May 30, 2021
My mother, Agnes Young Willems, was born 100 years ago today. She was born on a homestead in southwest Saskatchewan not far from the Montana border. Her parents, Adam and Margaret Armbruster Young, were both German-speaking immigrants from Eastern Europe who migrated to Canada with their parents and siblings in the early 1900s. Mom, the eighth of their ten children, was the last to be born in Canada. In 1923, her parents sold their farm and emigrated to the town of Lodi in California’s Central Valley, about ninety miles due east of San Francisco Bay. They chose this location not only because of its mild weather and rich soil, but also because there was a Mennonite Brethren church in Lodi.
My grandparents were not born into Mennonite families. The Armbrusters were Lutheran; the Young (Jung) family were Pietist Evangelicals. My mother’s parents joined the Mennonite Brethren as a result of evangelistic services held at the Woodrow MB Church which was near their homestead, a place where they found other German-speaking immigrants from Eastern Europe, a congregation where they felt at home. My grandparents’ decision to join the Mennonite Brethren, and the decision to emigrate to California would shape the course of my mother’s life.
Mom was fourteen when she eloped to Reno with my twenty-one year old father, Jacob Willems. Dad came from a large family that had long been Mennonite. Like many Mennonite boys, Dad had a complicated relationship with the church—believed what it taught, yet resented the strictness of its discipline. When he met my mom he was wandering the state picking up jobs wherever he could find them—working as a bartender and short-order cook, picking fruit during harvest, pruning grapevines and fruit trees in winter. He was not any parents’ idea of good husband material for a young daughter, and when my parents returned to Lodi, my grandparents had my father jailed for Child Stealing. Three months later Mom’s parents agreed to give their permission for her to legally marry the young man to whom she already felt truly married. That marriage produced three children and lasted until my mother’s death when she was sixty-four years old. She died of non-Hodgkin’s lymphoma one month after the fiftieth anniversary of her Reno marriage to my father.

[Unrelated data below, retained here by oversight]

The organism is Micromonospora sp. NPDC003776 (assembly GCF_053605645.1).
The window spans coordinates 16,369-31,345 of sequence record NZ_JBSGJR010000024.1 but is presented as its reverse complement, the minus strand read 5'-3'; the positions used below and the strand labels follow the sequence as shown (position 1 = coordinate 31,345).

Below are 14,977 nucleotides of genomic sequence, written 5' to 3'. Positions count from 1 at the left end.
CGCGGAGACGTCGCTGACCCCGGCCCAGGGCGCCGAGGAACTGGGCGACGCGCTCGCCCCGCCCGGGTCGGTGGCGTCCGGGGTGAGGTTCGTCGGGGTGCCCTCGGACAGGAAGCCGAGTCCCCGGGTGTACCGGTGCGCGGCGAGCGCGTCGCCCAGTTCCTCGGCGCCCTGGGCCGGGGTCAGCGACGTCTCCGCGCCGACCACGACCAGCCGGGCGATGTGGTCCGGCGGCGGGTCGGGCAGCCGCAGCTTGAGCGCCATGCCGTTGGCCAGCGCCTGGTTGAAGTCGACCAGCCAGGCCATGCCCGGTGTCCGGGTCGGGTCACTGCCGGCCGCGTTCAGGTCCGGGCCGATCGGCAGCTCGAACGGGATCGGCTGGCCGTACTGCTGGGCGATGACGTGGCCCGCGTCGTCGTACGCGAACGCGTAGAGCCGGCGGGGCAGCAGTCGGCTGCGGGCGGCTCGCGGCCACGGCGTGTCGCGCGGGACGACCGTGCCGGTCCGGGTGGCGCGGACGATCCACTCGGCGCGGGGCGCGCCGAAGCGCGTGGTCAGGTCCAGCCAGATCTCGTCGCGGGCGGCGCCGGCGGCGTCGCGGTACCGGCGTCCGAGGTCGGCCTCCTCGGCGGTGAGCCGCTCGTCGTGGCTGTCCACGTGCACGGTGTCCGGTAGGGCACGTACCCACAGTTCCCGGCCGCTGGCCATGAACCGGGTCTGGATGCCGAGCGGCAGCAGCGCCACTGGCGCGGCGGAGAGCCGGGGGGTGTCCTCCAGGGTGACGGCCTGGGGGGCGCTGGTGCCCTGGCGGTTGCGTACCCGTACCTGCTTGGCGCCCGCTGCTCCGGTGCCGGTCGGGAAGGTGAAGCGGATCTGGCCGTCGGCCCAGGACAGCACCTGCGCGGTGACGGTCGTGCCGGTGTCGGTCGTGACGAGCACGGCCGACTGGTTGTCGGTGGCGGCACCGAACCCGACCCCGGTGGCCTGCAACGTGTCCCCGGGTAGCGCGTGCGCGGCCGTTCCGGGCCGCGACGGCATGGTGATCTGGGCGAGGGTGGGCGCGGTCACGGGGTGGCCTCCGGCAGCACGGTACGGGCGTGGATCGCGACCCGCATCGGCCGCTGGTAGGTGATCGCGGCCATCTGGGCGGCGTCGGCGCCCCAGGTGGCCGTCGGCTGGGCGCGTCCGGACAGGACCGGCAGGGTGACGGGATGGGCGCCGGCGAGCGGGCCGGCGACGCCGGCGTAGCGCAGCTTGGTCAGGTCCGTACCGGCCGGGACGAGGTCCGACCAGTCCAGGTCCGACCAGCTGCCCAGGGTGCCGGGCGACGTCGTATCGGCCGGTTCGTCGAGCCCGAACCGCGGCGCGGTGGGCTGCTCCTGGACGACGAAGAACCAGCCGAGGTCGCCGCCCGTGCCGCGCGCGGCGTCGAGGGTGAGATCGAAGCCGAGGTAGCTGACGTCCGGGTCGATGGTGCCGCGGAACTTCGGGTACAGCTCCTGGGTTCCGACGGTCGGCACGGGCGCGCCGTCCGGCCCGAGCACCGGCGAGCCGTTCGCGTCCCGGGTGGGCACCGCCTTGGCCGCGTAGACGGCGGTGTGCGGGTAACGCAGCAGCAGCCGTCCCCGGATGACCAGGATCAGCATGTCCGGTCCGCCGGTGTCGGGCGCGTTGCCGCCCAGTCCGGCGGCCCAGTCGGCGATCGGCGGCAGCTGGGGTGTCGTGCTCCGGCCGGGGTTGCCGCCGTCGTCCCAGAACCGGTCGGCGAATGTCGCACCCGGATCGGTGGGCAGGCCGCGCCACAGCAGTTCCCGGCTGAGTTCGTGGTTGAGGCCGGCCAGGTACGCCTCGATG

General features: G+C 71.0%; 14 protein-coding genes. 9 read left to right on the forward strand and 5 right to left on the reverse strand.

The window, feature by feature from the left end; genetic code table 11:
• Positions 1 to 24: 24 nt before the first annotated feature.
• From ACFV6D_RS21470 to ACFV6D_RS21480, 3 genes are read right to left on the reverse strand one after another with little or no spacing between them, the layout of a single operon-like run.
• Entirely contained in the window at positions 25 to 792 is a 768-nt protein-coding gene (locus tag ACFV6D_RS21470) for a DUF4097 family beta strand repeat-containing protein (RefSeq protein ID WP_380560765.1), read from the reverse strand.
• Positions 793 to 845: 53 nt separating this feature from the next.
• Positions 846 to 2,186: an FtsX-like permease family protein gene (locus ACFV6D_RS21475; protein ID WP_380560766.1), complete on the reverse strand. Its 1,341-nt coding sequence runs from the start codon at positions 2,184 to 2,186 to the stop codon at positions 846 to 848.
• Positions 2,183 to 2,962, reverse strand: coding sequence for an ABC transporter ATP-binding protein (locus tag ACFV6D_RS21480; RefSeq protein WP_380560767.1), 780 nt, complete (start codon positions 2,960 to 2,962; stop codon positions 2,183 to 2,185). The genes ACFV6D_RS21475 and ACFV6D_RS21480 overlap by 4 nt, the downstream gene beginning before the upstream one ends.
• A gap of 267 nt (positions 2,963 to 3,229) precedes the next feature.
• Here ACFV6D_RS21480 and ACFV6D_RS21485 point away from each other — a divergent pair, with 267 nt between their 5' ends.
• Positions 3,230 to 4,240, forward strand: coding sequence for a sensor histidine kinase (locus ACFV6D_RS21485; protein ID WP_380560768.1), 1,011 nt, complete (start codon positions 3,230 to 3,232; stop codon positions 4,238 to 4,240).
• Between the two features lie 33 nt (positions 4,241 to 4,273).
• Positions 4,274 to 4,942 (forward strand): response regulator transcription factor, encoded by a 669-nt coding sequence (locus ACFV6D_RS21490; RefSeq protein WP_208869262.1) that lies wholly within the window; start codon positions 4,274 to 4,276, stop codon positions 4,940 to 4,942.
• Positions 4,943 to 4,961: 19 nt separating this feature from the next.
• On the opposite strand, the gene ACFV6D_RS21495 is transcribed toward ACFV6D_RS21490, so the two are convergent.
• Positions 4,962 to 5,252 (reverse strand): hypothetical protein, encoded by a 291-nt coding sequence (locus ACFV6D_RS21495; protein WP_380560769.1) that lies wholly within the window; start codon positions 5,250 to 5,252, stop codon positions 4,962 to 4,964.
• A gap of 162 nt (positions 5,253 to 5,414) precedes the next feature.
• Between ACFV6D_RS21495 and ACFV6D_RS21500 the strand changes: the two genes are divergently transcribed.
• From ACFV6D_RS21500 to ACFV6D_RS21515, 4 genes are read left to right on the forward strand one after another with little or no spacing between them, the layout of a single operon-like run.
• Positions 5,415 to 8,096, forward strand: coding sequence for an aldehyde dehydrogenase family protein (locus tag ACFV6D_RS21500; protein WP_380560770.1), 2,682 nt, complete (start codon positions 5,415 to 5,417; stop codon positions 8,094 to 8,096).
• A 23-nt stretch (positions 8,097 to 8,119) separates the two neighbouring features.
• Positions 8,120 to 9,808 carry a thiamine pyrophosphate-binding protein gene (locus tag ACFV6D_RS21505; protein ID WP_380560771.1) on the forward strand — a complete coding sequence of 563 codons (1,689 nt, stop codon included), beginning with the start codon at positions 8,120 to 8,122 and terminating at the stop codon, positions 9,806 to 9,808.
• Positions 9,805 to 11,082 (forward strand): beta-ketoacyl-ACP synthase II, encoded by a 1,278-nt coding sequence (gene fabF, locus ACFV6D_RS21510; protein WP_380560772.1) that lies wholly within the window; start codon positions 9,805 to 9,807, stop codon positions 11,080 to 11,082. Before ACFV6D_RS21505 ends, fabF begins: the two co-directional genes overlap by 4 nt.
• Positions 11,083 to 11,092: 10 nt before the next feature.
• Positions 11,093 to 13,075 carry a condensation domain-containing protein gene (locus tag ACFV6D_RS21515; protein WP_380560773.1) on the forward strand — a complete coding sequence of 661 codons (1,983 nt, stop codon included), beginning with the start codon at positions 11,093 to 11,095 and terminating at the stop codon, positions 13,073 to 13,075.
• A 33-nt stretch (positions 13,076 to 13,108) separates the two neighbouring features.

I wrote the story of that scandalous marriage in Child Bride; Remembering a Young Mother, which was published on Amazon in 2019. It is the story of a young bride, a young mother, a young woman steadily gaining confidence as she builds a life for her family. The book begins with my father’s story of courting and eloping with his underage bride. It then turns to my memories of my parents and growing up in California during the 1940s, the decade of World War II and its aftermath. The book ends in 1950, just before my mother turned thirty. There were other subsequent, very important chapters in Mom’s life, but in this book I wanted to preserve the memory of the mother I knew as a child. I wanted that time in her life to stand alone, a portrait of my young mother in her prime.
Loretta Willems, Bellingham, Washington. 30 May 2021